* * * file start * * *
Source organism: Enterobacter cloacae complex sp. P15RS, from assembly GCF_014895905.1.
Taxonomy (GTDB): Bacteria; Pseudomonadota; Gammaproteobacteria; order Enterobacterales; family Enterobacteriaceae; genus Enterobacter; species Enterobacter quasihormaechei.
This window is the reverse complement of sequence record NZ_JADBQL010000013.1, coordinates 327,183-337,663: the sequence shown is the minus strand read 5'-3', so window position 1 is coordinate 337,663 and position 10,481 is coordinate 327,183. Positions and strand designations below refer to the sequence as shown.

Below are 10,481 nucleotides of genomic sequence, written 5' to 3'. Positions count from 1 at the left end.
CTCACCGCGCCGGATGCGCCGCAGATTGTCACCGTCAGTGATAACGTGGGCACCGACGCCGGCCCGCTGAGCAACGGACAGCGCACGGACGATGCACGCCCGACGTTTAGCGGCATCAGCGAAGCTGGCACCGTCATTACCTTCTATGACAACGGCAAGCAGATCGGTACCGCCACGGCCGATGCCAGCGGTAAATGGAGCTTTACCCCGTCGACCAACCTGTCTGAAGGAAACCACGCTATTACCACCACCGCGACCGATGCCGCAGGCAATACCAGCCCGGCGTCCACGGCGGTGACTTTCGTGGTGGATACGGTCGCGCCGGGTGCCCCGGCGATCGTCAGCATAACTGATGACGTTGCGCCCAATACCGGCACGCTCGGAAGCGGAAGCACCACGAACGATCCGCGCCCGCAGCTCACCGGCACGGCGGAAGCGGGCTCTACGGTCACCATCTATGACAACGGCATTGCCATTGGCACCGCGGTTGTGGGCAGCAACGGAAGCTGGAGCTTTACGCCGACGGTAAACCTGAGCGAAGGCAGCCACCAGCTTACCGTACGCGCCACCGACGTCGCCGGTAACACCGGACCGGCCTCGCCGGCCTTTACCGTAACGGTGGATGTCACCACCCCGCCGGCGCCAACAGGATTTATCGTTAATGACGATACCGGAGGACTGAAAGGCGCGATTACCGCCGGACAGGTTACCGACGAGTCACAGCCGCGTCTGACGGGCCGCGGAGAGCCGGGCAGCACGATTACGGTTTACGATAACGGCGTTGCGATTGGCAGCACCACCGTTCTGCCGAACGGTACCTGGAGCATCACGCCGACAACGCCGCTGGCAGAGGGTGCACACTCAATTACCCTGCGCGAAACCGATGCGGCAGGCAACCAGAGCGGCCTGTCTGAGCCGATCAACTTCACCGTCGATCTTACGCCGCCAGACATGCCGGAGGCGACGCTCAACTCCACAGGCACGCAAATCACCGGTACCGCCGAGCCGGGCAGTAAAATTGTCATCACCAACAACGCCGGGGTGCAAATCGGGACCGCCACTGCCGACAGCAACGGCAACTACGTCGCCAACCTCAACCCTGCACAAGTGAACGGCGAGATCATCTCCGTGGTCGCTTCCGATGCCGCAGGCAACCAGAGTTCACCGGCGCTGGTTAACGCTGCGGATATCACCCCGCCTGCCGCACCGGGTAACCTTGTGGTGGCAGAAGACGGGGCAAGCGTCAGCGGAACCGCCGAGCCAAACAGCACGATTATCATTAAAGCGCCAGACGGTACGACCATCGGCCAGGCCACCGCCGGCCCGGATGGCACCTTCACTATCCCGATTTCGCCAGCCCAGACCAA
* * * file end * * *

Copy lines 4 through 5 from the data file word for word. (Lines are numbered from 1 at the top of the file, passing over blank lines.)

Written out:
Below are 10,481 nucleotides of genomic sequence, written 5' to 3'. Positions count from 1 at the left end.
CTCACCGCGCCGGATGCGCCGCAGATTGTCACCGTCAGTGATAACGTGGGCACCGACGCCGGCCCGCTGAGCAACGGACAGCGCACGGACGATGCACGCCCGACGTTTAGCGGCATCAGCGAAGCTGGCACCGTCATTACCTTCTATGACAACGGCAAGCAGATCGGTACCGCCACGGCCGATGCCAGCGGTAAATGGAGCTTTACCCCGTCGACCAACCTGTCTGAAGGAAACCACGCTATTACCACCACCGCGACCGATGCCGCAGGCAATACCAGCCCGGCGTCCACGGCGGTGACTTTCGTGGTGGATACGGTCGCGCCGGGTGCCCCGGCGATCGTCAGCATAACTGATGACGTTGCGCCCAATACCGGCACGCTCGGAAGCGGAAGCACCACGAACGATCCGCGCCCGCAGCTCACCGGCACGGCGGAAGCGGGCTCTACGGTCACCATCTATGACAACGGCATTGCCATTGGCACCGCGGTTGTGGGCAGCAACGGAAGCTGGAGCTTTACGCCGACGGTAAACCTGAGCGAAGGCAGCCACCAGCTTACCGTACGCGCCACCGACGTCGCCGGTAACACCGGACCGGCCTCGCCGGCCTTTACCGTAACGGTGGATGTCACCACCCCGCCGGCGCCAACAGGATTTATCGTTAATGACGATACCGGAGGACTGAAAGGCGCGATTACCGCCGGACAGGTTACCGACGAGTCACAGCCGCGTCTGACGGGCCGCGGAGAGCCGGGCAGCACGATTACGGTTTACGATAACGGCGTTGCGATTGGCAGCACCACCGTTCTGCCGAACGGTACCTGGAGCATCACGCCGACAACGCCGCTGGCAGAGGGTGCACACTCAATTACCCTGCGCGAAACCGATGCGGCAGGCAACCAGAGCGGCCTGTCTGAGCCGATCAACTTCACCGTCGATCTTACGCCGCCAGACATGCCGGAGGCGACGCTCAACTCCACAGGCACGCAAATCACCGGTACCGCCGAGCCGGGCAGTAAAATTGTCATCACCAACAACGCCGGGGTGCAAATCGGGACCGCCACTGCCGACAGCAACGGCAACTACGTCGCCAACCTCAACCCTGCACAAGTGAACGGCGAGATCATCTCCGTGGTCGCTTCCGATGCCGCAGGCAACCAGAGTTCACCGGCGCTGGTTAACGCTGCGGATATCACCCCGCCTGCCGCACCGGGTAACCTTGTGGTGGCAGAAGACGGGGCAAGCGTCAGCGGAACCGCCGAGCCAAACAGCACGATTATCATTAAAGCGCCAGACGGTACGACCATCGGCCAGGCCACCGCCGGCCCGGATGGCACCTTCACTATCCCGATTTCGCCAGCCCAGACCAA